The Julia’s House Gameathon returns for autumn half term, with another opportunity to flex your gaming skills and raise money for vulnerable local children and families.
The challenge is simple: set the duration of your gaming challenge, create a fundraising page with JustGiving and share details of your challenge with friends and family. Then play your favourite games while you fundraise for Julia’s House over the weekend of 24/25 October.
Online games have been helping children with life-limiting conditions
Many of the children we look after here at Julia's House are keen gamers themselves. While the country was locked down, gaming offered many people a means to stay connected with friends and extended family, but for a child with a serious health condition, gaming is also a way to escape their limitations, enabling them to become a footballer, a racing driver, a pilot or even a soldier.
Andrew Orman and Ashley Dickinson, Senior Carers at Julia’s House, have spoken about the important role gaming has played with the children they’ve supported during lockdown:
“We game with a lot of the children - Fortnite and Rocket League are two of their favourites, the older kids like to play FIFA. Andrew and I try to compete against them but we’re not the best!” says Ashley. “I enjoy Minecraft – it’s nice to see a finished building that you’ve made with them. At the moment we’ve got a little Minecraft world that we’ve created and they’re all building their own little houses."
Staying connected with the outside world
“Gaming provides a gateway for the children to communicate with their friends. A lot of them can’t go out and play football or take part in standard sport. Quite a few of them play wheelchair football but at the moment they can’t even do that, so for them to be able to play FIFA and play football on the screen, that’s a great accomplishment. One of the lads who plays Fortnite refers to himself as the best Muscular Dystrophy player in the world. He’s got an illness and he recognises that, but it’s quite amazing that he’s able to play these games with his friends. And it’s great that we can be involved.”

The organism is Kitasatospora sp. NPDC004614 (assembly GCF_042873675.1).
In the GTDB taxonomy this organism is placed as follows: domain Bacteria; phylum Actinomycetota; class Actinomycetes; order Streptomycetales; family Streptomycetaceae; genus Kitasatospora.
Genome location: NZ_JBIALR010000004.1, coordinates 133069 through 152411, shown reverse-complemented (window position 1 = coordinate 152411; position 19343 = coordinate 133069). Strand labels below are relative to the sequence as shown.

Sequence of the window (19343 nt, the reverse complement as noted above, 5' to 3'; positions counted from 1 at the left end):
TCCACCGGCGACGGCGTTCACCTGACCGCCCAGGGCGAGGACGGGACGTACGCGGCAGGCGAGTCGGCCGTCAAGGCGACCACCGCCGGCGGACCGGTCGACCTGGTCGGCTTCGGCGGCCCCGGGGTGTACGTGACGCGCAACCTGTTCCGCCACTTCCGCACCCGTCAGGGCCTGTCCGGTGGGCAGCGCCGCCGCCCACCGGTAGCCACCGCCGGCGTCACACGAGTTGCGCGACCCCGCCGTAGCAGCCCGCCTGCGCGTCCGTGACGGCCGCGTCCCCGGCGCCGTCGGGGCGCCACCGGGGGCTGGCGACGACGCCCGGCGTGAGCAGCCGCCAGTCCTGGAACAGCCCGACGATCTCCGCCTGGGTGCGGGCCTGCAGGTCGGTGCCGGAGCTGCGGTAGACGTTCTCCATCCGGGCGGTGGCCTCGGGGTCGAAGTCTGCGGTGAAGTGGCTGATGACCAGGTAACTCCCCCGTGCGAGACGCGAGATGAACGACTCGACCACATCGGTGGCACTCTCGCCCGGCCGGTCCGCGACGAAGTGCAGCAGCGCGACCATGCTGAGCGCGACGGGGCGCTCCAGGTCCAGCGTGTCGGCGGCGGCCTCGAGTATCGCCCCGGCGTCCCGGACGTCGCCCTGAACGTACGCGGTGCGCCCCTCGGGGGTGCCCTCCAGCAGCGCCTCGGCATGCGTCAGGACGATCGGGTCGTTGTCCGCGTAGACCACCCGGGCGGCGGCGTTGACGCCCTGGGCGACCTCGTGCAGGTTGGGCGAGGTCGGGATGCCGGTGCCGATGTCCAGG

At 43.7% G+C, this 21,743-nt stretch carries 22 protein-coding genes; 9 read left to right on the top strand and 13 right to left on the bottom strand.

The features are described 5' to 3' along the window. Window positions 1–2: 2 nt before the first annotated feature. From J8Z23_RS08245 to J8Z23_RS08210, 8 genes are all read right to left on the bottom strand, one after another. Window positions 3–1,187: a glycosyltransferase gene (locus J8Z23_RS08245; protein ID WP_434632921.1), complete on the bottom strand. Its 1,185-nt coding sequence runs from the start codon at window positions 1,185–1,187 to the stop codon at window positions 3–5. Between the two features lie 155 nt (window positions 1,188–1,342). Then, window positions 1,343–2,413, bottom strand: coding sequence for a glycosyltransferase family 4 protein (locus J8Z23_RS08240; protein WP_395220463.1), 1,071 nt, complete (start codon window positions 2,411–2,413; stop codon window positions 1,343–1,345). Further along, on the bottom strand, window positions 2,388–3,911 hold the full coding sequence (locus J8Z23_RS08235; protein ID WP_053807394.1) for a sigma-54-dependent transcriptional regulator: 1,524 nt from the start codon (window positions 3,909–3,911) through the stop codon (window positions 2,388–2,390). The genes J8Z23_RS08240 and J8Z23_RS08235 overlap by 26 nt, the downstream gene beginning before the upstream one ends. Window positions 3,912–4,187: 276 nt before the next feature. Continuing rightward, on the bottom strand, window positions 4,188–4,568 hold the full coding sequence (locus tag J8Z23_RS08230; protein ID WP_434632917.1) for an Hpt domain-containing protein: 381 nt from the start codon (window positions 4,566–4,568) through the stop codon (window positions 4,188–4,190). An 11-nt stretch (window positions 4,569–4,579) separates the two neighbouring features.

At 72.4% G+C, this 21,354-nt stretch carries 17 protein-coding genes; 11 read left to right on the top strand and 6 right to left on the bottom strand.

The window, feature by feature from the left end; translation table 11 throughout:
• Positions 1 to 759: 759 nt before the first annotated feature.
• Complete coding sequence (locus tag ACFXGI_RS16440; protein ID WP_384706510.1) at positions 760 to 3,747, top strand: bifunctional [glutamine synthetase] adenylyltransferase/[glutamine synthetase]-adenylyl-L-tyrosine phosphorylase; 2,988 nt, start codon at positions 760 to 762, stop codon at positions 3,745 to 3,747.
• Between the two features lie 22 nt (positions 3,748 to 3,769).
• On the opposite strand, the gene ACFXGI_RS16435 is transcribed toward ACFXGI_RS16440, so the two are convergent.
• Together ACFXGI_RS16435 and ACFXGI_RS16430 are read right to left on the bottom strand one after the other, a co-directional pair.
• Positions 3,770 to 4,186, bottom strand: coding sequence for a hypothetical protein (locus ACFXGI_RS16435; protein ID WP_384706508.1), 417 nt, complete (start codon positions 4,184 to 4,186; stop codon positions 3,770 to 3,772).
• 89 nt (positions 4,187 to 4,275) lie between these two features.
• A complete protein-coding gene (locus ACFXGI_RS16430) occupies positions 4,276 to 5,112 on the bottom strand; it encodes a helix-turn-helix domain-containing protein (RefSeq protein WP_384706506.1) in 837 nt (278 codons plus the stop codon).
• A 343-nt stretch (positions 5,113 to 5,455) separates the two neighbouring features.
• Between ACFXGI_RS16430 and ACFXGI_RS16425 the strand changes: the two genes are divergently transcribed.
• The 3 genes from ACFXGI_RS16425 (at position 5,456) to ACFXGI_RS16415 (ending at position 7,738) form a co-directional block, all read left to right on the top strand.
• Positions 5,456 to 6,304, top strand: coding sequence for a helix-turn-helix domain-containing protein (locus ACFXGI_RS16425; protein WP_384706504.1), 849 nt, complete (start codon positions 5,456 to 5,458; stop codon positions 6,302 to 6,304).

“Over the lockdown period we were able to run weekly online gaming sessions and chat to the children while we were playing. These are families that have been isolating, so we weren’t always able to go out to see them in person, but it meant we could still have that fun and maintain that contact,” adds Andrew.
“For a lot of the children, gaming is where they’re just as equal as anyone else. Sometimes there are some physical limitations based on their conditions that mean they can’t participate in other sports as easily as others can, but with gaming it’s an equal footing, they can be as good as anyone else.”
Andrew and Ashley are both looking forward to the Gameathon and will be planning more online sessions with the children to help them brush up on their gaming skills ahead of the big weekend.
If you want to flex your gaming muscles and take part, Julia’s House have some top tips:
- live stream as you play so people can donate in real-time
- wear a crazy costume
- get friends to suggest additional challenges to help you reach your fundraising milestones
You can join the Gameathon as a solo player, in a squad or tag-team, using a console of your choice to complete your gaming marathon.